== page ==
Faster and more affordable drives coming

In a world where flash storage is cheap and ubiquitous, speed should be the key differentiator in the marketplace. This is especially so in the USB flash drive market, where commoditization has taken over and capacities double almost every year. Things haven't worked out that way for one major reason.

Prices have dropped every year thanks to the introduction of new and improved NAND flash lithographies, but average speeds haven't changed thanks to the bandwidth bottleneck of the USB 2.0 interface. Most USB flash drives top out at around 35MB/s thanks to protocol overhead, so the main criteria that manufacturers have been competing on are size, capacity, and cost.

Consumers are becoming accustomed to storing numerous large files on their USB flash drives, but are increasingly frustrated at the slow transfer speeds. This is especially true for people with large media collections.

The introduction of SuperSpeed USB 3.0 is changing the game, thanks to its maximum bandwidth of 4.8Gbps versus the measly 480Mbps of USB 2.0. ASUS, Gigabyte, and HP are trying to put USB 3.0 support on all of its products, and even mighty Intel is facing questions regarding its delayed support.

Super Talent has been a pioneer in the USB 3.0 flash drive market and has already launched three product lines. The RAIDDrive has the fastest speeds available, while the SuperCrypt is designed for the corporate and government market with its data encryption technology.

The company's most affordable USB 3.0 flash drive is the Express series, but speeds are nowhere near the RAIDDrive, which remains large and expensive thanks to its RAID design and the need for additional channels and flash chips.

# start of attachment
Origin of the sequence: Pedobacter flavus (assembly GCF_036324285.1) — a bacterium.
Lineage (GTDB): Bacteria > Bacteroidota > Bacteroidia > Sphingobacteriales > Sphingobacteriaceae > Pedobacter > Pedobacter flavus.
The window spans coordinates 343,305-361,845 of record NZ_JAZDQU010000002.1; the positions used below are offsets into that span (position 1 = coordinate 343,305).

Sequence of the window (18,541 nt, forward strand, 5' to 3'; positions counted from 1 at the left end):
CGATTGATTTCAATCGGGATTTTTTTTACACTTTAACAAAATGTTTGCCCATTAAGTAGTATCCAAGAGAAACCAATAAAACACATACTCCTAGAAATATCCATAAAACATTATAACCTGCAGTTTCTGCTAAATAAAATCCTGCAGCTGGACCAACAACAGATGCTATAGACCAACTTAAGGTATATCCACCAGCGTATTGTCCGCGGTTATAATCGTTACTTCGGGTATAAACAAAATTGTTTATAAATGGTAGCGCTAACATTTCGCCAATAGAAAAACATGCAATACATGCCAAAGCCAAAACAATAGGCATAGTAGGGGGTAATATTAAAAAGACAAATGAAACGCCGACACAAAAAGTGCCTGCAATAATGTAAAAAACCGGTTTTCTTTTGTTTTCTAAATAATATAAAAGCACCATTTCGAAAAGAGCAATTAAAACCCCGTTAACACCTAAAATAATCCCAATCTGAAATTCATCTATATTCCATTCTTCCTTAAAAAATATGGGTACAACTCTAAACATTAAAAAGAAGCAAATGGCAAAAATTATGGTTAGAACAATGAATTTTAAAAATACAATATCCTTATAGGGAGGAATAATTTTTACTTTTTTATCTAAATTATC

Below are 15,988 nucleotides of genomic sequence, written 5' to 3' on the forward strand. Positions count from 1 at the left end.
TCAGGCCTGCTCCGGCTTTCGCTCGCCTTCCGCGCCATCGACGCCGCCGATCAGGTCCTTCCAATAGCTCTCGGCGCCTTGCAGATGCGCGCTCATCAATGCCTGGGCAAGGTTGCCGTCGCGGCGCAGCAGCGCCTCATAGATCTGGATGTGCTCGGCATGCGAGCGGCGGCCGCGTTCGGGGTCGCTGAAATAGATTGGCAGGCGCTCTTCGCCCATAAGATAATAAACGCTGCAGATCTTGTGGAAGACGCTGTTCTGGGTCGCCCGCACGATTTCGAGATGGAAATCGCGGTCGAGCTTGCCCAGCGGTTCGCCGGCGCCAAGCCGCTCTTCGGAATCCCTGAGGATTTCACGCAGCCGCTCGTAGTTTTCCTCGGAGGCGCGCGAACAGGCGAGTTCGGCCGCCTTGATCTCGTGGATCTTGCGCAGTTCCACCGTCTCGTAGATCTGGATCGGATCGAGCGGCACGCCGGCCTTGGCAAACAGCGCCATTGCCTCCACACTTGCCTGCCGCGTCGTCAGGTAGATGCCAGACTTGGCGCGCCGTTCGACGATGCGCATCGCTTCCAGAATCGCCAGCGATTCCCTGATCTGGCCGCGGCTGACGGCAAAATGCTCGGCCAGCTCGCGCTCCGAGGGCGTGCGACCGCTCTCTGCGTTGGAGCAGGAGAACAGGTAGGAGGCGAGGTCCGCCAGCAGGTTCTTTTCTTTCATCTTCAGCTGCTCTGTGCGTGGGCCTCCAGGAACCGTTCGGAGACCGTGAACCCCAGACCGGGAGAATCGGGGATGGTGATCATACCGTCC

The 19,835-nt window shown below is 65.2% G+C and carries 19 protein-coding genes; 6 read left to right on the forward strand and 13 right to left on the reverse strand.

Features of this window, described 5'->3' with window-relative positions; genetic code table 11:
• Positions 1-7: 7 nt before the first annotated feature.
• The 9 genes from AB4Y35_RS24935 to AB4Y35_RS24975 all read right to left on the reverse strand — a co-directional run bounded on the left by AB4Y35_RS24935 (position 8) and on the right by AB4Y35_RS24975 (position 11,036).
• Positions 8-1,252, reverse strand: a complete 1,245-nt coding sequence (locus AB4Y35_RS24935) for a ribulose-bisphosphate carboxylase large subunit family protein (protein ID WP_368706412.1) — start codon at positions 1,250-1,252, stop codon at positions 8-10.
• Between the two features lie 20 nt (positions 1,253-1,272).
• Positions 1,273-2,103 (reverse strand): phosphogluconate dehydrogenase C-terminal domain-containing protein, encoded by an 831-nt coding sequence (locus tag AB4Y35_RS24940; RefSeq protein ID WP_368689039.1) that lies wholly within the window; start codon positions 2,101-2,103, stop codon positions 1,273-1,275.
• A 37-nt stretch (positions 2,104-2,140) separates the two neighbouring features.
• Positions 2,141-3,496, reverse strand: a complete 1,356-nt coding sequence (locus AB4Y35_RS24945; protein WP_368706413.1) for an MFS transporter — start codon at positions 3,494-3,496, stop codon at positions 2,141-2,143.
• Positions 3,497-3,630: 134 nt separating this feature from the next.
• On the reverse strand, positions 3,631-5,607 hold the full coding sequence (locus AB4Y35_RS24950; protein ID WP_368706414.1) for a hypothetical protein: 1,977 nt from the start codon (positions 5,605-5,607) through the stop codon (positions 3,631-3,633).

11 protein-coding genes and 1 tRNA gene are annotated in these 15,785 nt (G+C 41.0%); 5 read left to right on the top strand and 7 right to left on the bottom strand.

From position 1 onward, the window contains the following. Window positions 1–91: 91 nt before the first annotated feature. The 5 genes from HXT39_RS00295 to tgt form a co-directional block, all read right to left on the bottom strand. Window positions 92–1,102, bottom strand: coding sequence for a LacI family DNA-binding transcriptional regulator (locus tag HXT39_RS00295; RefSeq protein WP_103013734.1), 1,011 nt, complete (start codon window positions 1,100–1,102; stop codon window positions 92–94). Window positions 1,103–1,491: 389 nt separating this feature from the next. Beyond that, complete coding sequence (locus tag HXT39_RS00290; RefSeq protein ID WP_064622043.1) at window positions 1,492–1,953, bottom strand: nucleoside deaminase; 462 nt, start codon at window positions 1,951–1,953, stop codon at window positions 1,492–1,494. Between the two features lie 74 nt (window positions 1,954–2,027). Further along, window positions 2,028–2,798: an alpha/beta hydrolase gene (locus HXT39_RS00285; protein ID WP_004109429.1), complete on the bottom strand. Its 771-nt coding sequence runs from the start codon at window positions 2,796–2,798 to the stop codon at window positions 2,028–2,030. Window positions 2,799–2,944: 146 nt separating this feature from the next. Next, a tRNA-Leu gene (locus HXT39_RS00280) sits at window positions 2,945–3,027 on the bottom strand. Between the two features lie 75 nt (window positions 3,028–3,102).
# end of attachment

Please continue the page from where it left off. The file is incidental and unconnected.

Speed at an affordable price is in the works, though.

The Open NAND Flash Interface (ONFI) working group has been working on its standards based approach to increasing NAND speeds since 2006. Version 2.0 increased speeds to 133MB/s from the mere 50MB/s of Version 1.0, while the latest iterations are capable of up to 200MB/s.

The true USB 3.0 renaissance will come with the introduction of the ONFI 3.0 specification and its maximum speeds of 400MB/s, doubling the speed of the previous generation ONFI 2.2 specification. ONFI 3.0 is still being defined and is expected to be completed this summer, with the first products coming in 2011.

Intel/Micron Flash Technologies (IMFT) may be the first to incorporate ONFI 3.0 technology for its sub-20nm NAND flash products. IMFT will be amongst the first to use ONFI 2.2 for its 25nm NAND flash chips, which will be used by Intel in its next-generation of solid state drives with capacities as large as 600GB.

A new generation of NAND flash controllers will be needed to take advantage of ONFI 3.0 NAND flash chips. ONFI standard support has taken off in the last year as IMFT’s 34nm NAND has been increasingly adopted by SSD manufacturers.


“And I don't know why [Apple is] acting like it’s superior. I don't even get it. What are they trying to say?” -- Bill Gates on the Mac ads

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